Building Resilient Applications with AWS Spot Instances and EKS

AWS Spot instances are spare compute (EC2) capacity that are up to 90% cheaper than On-Demand instances. As such, they’re a great way to save money on your AWS bill.

However, as with all things in this world, it doesn’t come for free. You’ll need to put in effort to maintain service reliability. This post will discuss some trade-offs, tips, and limitations when using Spot instances with EKS.

Build your apps to be truly ephemeral and stateless

Spot instances can be taken away at any time, so you’ll have to build your apps to be truly ephemeral and stateless. APIs are a great example of this, as well as simple job queues.

State is OK as long as it’s kept separate in RDS, Elasticache, etc.

Use multiple replicas for every app (at least 2)

An easy decision you can make right off the bat is to configure at least 2 replicas for your app. Since a replica can be taken away at any time, having one replica essentially means your service can drop to zero replicas, and you don’t want that.

It’s possible for multiple replicas to be taken away at the same time, and this actually happens more often than you’d think. Having 2 replicas drastically decreases the chances of dropping to zero, and increases your reliability.

Invest in developer awareness and knowledge sharing

Teams should be made aware of the fact that their services can be terminated at any time, and should know how to properly account for it. The larger the org, the more effort this takes.

Invest in knowledge sharing sessions that help teams build resilient and reliable services.

Your apps should terminate gracefully

AWS recommends using their Node Termination Handler (NTH) to allow your EKS control plane to receive Spot interruption notices, EC2 maintenance events, and AZ rebalances. Good news: If you use AWS EKS Managed node groups, Node Termination Handler comes for free! If you use self-managed nodes, you’ll have to add it in yourself.

A Spot interruption notice is essentially AWS telling you that you have 2 minutes to wrap up what you’re doing before your node gets taken away. With NTH in place, your container will receive a SIGTERM that you can listen to and shut the service down gracefully.

Tip for apps that process jobs, or any other queue-based solutions: stop dequeuing jobs as soon as you receive a SIGTERM. I found that this is an easy thing to miss. Let the current jobs process till the end, but don’t pull any new ones. As an example: Bull has a Queue#close method that stops pulling jobs.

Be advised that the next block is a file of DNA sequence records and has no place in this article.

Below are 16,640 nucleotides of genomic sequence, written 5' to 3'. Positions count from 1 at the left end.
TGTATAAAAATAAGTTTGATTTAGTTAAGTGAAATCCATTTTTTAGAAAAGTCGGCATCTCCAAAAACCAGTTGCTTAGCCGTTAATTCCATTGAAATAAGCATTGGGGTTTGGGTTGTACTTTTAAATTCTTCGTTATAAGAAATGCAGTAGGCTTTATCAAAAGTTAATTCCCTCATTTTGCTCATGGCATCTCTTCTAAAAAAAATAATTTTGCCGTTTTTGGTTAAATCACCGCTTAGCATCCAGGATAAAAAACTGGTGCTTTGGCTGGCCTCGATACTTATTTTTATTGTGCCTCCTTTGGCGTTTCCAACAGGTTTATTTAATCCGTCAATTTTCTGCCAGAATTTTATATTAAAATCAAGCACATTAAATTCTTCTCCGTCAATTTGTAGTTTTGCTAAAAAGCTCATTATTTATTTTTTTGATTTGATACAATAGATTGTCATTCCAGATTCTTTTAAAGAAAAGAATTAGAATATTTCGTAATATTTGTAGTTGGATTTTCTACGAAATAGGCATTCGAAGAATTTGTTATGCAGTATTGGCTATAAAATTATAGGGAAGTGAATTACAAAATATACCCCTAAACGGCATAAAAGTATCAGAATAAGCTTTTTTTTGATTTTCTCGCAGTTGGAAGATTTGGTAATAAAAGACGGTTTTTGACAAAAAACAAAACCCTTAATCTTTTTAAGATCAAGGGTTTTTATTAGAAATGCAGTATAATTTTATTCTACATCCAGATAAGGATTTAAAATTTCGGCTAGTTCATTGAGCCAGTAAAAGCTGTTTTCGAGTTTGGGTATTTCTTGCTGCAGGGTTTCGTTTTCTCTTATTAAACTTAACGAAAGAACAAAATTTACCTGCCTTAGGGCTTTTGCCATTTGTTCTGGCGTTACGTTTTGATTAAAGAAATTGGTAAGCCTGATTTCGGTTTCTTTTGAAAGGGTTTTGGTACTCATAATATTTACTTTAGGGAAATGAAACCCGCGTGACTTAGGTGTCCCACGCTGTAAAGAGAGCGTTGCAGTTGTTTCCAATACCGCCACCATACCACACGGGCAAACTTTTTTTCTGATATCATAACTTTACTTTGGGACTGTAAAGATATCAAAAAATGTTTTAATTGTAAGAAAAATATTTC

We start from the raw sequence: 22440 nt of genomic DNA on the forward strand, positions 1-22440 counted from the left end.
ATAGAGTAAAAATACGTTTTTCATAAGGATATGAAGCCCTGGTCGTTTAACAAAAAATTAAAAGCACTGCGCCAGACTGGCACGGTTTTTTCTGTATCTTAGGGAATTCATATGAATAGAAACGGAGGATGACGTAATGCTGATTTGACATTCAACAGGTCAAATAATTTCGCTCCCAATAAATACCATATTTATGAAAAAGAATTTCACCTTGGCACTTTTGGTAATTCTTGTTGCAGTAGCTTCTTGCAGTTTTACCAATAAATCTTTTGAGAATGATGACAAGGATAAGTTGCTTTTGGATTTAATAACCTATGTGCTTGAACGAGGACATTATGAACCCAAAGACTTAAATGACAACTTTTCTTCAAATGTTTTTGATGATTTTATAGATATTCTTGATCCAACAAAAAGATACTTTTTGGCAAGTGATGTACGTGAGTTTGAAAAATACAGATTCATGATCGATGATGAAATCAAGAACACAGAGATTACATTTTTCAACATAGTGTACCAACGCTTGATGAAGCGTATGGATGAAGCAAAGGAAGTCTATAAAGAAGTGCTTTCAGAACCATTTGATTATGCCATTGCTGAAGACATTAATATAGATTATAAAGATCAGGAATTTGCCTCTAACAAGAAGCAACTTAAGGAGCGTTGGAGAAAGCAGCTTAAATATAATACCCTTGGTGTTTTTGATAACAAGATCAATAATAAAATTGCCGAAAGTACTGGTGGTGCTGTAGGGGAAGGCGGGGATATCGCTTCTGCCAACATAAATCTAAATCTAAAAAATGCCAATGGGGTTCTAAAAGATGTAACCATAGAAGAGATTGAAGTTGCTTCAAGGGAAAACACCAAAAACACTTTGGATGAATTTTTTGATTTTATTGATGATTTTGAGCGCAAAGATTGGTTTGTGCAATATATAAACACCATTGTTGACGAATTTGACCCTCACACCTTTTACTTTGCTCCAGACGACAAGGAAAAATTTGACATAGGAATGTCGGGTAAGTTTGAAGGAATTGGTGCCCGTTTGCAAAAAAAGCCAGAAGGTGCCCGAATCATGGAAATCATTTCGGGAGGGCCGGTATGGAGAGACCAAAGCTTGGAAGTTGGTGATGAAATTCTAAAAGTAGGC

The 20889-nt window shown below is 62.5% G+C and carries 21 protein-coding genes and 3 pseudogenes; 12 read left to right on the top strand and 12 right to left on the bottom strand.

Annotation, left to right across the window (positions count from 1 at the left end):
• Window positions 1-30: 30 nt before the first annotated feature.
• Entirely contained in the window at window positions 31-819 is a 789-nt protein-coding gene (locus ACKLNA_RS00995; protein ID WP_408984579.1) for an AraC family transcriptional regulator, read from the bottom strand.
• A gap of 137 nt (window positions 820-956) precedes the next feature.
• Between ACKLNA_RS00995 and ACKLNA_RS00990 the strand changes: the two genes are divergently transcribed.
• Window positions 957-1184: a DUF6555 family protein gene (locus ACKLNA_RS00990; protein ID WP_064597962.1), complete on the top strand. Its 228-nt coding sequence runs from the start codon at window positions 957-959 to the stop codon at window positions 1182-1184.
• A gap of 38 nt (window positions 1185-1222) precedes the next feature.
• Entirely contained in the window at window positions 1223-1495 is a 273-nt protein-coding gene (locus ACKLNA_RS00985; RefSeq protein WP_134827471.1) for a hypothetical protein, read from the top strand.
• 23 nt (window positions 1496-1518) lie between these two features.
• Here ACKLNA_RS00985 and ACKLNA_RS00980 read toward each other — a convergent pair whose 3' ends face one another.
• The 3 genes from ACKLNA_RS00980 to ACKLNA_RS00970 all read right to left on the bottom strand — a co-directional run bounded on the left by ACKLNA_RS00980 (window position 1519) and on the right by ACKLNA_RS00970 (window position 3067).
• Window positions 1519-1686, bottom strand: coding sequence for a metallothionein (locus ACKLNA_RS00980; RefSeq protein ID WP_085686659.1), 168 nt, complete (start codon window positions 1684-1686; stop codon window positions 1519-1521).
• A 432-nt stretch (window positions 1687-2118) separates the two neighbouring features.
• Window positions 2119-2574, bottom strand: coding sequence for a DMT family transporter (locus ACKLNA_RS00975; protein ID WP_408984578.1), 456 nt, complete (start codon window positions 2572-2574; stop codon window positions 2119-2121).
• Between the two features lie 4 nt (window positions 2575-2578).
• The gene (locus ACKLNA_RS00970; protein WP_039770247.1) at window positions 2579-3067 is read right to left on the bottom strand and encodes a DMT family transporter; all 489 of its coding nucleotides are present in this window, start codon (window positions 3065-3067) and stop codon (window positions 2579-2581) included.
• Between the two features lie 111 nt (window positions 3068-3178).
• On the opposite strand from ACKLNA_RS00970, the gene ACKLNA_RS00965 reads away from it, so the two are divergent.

Use Pod Topology Spread Constraints

Kubernetes provides a way for you to spread your services throughout your cluster’s nodes, allowing you to minimize the chance that your pods get evicted at the same time. This feature is called Pod Topology Spread Constraints (topologySpreadConstraints field).

What does this solve? Well, if you don’t control which nodes your app gets provisioned to, it could end up having all its replicas on the same (Spot) node. When the node gets eventually taken away, your app will drop to zero replicas and become completely unavailable.

Using Pod Topology Spread Constraints, you can make sure they never end up on the same nodes. You can spread your app’s replicas throughout different availability zones, regions, and nodes. This will drastically increase your app’s availability.

Here are a couple of its fields to give you an idea of the flexibility it provides:

Check out the official docs on how to configure topologySpreadConstraints for your pods.

Pod Anti-affinity

There’s also the more basic Pod Anti-affinity feature, which you can use to tell Kubernetes that this pod should not be provisioned into nodes that already have pods of this type.

As you can see, it’s not as powerful as Pod Topology Spread Constraints. It only lets you control where the pod should not be provisioned, whereas Pod Topology Spread Constraints give you more flexibility and control over how the spreading is done.

Pod Disruption Budget

You can set a Pod Disruption Budget (PDB) for your service, telling Kubernetes to limit the disruption to your application by using configuration parameters such as:

Note: when we mention disruptions, we’re talking about voluntary disruptions such as actions initiated by the admin, or various maintenance events such as:

So, although this doesn’t help much with Spot interruptions, it still improves your app’s availability by limiting the number of pods that can be taken away at any time.

Don’t use Spot instances for long-running jobs.

Use them for services like APIs, or stateless workloads that are OK to be terminated at any time. Technically, you could use them for long-running workloads that support checkpoints and/or saving progress periodically, but that comes with complexity.

Some useful resources

See Also